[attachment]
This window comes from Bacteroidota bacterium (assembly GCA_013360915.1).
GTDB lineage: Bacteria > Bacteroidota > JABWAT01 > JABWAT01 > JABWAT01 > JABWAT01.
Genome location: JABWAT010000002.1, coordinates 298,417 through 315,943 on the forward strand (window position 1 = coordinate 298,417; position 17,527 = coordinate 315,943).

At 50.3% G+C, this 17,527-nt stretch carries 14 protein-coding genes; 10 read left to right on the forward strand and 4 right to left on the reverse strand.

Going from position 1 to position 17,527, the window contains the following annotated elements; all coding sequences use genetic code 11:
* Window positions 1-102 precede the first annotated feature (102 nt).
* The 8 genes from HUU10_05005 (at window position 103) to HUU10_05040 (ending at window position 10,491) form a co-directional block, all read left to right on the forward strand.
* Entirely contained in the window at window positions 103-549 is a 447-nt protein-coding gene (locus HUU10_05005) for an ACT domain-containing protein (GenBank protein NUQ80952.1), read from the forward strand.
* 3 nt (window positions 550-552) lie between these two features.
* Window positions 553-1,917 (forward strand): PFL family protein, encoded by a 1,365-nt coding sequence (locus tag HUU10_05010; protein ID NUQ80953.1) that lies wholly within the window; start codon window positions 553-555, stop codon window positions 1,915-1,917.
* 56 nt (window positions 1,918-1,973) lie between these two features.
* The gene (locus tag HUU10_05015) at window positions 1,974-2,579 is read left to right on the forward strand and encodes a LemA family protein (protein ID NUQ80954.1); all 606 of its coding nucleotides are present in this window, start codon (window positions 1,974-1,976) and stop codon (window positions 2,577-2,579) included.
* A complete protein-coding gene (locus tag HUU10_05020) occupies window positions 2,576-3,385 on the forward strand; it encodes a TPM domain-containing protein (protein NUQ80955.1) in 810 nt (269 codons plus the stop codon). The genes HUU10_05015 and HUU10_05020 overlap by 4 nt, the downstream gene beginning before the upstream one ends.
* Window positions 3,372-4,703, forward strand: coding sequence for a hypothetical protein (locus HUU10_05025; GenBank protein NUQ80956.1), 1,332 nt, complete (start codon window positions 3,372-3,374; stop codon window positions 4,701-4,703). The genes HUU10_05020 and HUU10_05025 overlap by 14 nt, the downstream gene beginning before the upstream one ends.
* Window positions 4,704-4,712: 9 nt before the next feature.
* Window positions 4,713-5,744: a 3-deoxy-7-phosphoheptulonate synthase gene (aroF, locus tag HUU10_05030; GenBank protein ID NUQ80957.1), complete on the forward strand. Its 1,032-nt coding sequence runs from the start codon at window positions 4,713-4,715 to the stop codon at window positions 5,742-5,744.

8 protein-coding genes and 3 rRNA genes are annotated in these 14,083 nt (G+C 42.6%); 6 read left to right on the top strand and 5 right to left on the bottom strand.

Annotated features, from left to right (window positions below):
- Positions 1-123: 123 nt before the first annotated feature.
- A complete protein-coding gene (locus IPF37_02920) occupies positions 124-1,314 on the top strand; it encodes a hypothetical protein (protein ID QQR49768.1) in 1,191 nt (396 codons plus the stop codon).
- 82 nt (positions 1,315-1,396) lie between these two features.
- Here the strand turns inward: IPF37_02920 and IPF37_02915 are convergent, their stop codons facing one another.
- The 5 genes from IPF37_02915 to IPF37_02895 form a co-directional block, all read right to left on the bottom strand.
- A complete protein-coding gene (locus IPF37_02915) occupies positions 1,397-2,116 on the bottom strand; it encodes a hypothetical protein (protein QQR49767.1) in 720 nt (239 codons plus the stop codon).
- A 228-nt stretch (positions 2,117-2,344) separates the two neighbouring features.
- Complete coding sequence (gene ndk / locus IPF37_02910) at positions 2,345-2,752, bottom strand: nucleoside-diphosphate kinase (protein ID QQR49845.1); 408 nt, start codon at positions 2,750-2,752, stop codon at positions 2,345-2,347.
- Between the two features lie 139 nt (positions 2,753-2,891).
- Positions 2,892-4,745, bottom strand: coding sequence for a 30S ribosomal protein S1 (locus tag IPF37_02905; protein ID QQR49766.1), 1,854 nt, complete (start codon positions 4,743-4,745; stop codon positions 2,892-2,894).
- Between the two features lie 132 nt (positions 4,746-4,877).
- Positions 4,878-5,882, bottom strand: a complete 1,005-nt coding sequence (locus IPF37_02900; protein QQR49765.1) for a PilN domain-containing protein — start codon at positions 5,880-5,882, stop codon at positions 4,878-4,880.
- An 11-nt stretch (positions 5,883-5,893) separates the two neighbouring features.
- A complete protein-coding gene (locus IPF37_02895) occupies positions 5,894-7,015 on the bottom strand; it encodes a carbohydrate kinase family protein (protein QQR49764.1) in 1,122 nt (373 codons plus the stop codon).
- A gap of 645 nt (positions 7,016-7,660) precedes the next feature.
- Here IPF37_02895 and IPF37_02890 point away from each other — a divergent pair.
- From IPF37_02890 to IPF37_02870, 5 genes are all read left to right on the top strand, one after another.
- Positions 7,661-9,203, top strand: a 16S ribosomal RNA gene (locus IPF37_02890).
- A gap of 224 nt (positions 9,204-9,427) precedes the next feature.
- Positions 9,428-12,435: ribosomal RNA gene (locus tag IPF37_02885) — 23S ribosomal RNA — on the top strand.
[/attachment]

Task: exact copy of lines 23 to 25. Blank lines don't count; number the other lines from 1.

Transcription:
- The 5 genes from IPF37_02915 to IPF37_02895 form a co-directional block, all read right to left on the bottom strand.
- A complete protein-coding gene (locus IPF37_02915) occupies positions 1,397-2,116 on the bottom strand; it encodes a hypothetical protein (protein QQR49767.1) in 720 nt (239 codons plus the stop codon).
- A 228-nt stretch (positions 2,117-2,344) separates the two neighbouring features.